WASHINGTON — U.S. President Joe Biden’s administration is developing a plan to start offering coronavirus vaccine boosters to Americans eight months after completing their initial inoculations, and some Americans could begin receiving the shots as early as mid-September, The New York Times reported late Monday, citing sources familiar with the effort.
The administration’s decision could be announced as early as this week, with the highly transmissible delta variant, first detected in India, fueling the urgency of the booster rollout, the Times reported.
According to four people familiar with the decision, booster distribution would not occur until after an application from Pfizer-BioNTech for the additional shots is cleared by the U.S. Food and Drug Administration, The Washington Post reported.
Nursing home residents and health care workers are likely to receive the first available COVID-19 booster shots, followed by other older people near the front of the original vaccination line, the Times reported.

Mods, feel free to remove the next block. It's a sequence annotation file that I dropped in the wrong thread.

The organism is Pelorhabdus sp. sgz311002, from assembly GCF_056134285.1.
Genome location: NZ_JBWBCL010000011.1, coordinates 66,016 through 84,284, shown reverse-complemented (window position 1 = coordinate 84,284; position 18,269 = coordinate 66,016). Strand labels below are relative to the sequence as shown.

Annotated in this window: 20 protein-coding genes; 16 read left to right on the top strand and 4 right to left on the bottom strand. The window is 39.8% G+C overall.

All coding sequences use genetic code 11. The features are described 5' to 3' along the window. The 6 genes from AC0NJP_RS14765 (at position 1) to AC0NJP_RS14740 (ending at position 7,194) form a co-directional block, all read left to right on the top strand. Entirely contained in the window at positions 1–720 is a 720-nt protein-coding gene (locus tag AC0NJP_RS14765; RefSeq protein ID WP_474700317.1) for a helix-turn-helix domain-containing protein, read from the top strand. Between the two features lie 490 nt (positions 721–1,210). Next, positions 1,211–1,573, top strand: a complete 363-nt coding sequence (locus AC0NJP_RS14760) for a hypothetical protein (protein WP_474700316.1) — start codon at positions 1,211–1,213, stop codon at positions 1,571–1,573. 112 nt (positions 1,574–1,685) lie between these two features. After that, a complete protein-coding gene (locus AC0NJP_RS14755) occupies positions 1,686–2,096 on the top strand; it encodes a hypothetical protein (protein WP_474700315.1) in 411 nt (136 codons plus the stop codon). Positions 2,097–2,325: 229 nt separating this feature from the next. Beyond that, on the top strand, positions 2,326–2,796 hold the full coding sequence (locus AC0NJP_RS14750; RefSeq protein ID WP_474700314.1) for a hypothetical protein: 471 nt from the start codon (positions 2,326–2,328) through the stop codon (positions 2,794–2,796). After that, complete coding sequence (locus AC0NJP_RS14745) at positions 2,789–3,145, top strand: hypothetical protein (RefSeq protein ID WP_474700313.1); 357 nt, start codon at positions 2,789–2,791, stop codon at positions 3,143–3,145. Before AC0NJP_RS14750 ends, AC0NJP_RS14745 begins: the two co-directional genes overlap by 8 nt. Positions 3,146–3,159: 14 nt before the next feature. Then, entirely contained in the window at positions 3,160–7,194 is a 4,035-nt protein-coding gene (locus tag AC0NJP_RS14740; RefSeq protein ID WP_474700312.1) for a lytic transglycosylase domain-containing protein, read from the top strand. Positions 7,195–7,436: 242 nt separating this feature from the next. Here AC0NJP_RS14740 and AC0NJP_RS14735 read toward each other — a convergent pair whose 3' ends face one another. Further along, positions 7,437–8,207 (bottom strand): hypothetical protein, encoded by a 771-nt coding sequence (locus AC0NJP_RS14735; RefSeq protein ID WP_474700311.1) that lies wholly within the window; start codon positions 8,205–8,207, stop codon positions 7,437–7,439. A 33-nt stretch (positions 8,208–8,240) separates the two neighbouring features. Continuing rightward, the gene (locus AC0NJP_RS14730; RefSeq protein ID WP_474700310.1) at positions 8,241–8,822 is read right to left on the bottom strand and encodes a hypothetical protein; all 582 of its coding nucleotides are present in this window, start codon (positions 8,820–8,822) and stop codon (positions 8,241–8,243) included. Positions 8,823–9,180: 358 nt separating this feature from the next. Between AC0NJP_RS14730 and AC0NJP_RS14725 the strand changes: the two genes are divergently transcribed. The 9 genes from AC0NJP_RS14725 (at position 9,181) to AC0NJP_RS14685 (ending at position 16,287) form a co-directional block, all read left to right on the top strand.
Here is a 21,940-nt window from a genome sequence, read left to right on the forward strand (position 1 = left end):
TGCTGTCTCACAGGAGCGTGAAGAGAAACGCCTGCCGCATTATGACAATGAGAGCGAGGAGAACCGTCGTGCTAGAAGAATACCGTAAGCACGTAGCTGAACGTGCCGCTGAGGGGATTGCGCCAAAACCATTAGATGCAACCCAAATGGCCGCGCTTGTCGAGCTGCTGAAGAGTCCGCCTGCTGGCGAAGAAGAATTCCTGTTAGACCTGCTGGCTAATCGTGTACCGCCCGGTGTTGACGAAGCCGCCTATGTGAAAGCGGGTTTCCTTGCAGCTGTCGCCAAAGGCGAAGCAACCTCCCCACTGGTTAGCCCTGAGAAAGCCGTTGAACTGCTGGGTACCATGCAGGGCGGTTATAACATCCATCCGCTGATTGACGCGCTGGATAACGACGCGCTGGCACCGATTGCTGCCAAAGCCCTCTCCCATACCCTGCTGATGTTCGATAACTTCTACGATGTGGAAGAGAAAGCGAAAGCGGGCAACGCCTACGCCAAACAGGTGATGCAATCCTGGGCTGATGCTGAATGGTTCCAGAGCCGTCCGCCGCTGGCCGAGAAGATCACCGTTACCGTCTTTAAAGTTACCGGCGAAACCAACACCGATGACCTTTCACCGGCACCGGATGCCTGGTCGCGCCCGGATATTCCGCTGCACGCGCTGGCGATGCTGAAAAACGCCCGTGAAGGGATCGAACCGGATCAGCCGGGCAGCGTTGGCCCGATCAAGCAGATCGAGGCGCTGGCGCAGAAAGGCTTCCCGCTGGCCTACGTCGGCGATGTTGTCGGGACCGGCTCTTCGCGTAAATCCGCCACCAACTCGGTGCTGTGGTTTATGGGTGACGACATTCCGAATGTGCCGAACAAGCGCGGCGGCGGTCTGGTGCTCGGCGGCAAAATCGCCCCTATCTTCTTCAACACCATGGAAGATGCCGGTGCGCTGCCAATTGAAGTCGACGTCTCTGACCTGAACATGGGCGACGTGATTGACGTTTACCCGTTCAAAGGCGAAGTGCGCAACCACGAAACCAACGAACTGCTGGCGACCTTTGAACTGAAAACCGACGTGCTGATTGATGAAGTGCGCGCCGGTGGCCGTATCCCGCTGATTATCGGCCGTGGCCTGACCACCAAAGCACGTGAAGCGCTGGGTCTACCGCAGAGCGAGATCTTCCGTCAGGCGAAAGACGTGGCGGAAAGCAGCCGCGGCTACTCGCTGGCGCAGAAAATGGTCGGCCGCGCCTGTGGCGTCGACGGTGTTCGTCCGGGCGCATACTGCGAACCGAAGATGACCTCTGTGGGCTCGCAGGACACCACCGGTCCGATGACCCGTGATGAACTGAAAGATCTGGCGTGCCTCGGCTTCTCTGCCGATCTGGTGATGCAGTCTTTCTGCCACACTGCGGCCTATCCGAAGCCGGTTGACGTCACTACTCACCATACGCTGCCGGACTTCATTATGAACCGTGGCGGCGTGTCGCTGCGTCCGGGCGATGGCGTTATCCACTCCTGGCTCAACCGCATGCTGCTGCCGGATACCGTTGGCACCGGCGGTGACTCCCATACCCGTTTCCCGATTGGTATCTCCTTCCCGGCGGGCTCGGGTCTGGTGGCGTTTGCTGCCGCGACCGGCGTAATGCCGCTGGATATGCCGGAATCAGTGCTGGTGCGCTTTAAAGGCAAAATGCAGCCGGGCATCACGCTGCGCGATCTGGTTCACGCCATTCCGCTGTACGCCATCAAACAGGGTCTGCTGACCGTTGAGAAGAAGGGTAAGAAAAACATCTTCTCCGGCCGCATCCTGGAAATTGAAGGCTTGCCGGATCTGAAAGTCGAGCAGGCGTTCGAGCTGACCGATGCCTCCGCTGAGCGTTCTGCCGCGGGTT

Officials envision giving people the same vaccine they originally received and have discussed launching the broader effort in October but have not settled on a timetable, the newspaper added.
According to the Post, just over 50% of Americans are currently fully vaccinated against the coronavirus, while millions of Americans remain firmly opposed to the measure.
The pending booster announcement is in stark contrast to public statements issued by senior officials in recent months indicating that it is far too soon to know if COVID-19 vaccine boosters are even needed, the Post reported, citing the following joint statement issued by the FDA and U.S. Centers for Disease Control and Prevention in July:
“Americans who have been fully vaccinated do not need a booster shot at this time.”
According to the Post, the formal announcement of the vaccine booster rollout is tentatively slated for Wednesday.
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